The Rheumatology Service at CMC offers consultative diagnostic and therapeutic services for outpatients and inpatients with joint disorders and soft tissue injuries.
What is Rheumatology?
Rheumatology is the treatment of joint and muscle diseases and the systemic (diffuse and/or generalized) inflammation in the human body. Rheumatism, or rheumatic diseases, can involve any organ including but not limited to the joints, muscles, blood vessels, skin, kidneys, liver, eyes, and brain. It usually starts with mild articular pain and stiffness at night and in the morning hours. When left untreated or when treated by non-rheumatologists, it can lead to permanent damage of the articulations and involvement of the deeper organs. In severe cases, rheumatism can lead to the inability to walk and sometimes even death.
The etiology is not clear, but the most agreed theory is that a dysfunction in the immune system turns against the organs, rather than protecting the body from viruses and bacteria, and causes inflammation, pain and damage.
How is Rheumatism treated?
The treatment depends on the stage the patient has reached. At first the treatment consists of oral medications that modulate the immune system. However, patients should be attentive to not accept a treatment based solely on pain medications and simple anti-inflammatories, as they mask the pain and do not prevent joint destruction and cause permanent damage.
The more advanced cases are treated with a combination of more than one medication.
Patients whose conditions progress rapidly and cause significant swelling and pain might need self-injectable or infusible medications beside the pills. The self-injectable medications are engineered to be self administered, while the infusible medications are administered at the hospital in the same-day unit, which means the patient comes to the hospital and leaves a few hours later; there is no need to stay overnight. Until the patients’ body gets accustomed to the treatment, it is recommended that patients do not work the day of infusion as the treatment can cause fatigue. Those infusions are done every, 4, 6, 8, 16, or 24 weeks depending on the medication, and the Rheumatologist will explain the medication’s instructions to the patients.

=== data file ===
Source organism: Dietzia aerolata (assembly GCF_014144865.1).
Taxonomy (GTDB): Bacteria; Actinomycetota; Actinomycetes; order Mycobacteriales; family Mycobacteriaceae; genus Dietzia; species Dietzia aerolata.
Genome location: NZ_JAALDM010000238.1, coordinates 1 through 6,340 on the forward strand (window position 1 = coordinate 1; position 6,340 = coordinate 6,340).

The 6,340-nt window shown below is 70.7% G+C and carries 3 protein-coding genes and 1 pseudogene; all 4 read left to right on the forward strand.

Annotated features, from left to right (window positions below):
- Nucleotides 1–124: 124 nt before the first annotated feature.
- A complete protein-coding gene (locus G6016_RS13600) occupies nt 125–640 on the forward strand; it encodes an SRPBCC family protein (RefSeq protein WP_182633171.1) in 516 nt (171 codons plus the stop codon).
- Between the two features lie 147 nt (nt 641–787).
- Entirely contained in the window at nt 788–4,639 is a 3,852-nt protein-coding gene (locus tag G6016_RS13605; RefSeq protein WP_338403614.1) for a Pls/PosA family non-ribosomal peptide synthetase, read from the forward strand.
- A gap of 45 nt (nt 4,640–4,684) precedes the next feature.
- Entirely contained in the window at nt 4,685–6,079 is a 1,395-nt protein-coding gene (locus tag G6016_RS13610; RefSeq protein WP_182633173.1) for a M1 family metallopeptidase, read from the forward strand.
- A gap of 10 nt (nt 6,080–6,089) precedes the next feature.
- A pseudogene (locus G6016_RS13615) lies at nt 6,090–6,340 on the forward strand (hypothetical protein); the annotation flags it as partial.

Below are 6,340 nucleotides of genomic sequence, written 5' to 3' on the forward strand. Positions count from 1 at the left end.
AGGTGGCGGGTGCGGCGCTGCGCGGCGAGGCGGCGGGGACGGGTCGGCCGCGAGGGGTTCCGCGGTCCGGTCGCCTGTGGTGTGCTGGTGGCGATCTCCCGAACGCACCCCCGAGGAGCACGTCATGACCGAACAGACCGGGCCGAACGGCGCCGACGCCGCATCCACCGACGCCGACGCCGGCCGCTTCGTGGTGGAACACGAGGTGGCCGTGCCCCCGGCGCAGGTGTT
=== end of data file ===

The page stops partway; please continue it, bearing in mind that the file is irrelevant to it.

During a patient’s visit to the Rheumatology clinic at CMC, the rheumatologist could perform an injection of a joint if it is inflamed and not responding to the treatment. It is usually done to prevent the inflammation from causing joint destruction. The medications (corticosteroid + anesthetic) reach the inflamed tissue directly and thus the injection is highly effective. The patient can expect pain and a burning sensation after the injection because the volume of medications used presses on the muscle and nerve fibers. This usually resolves within 24 hours and the improvement starts happening at this time.
To schedule an appointment with a Rheumatologist please call the hotline 1240 or +961 1 372888 on extension 5300-5310 or request an appointment online.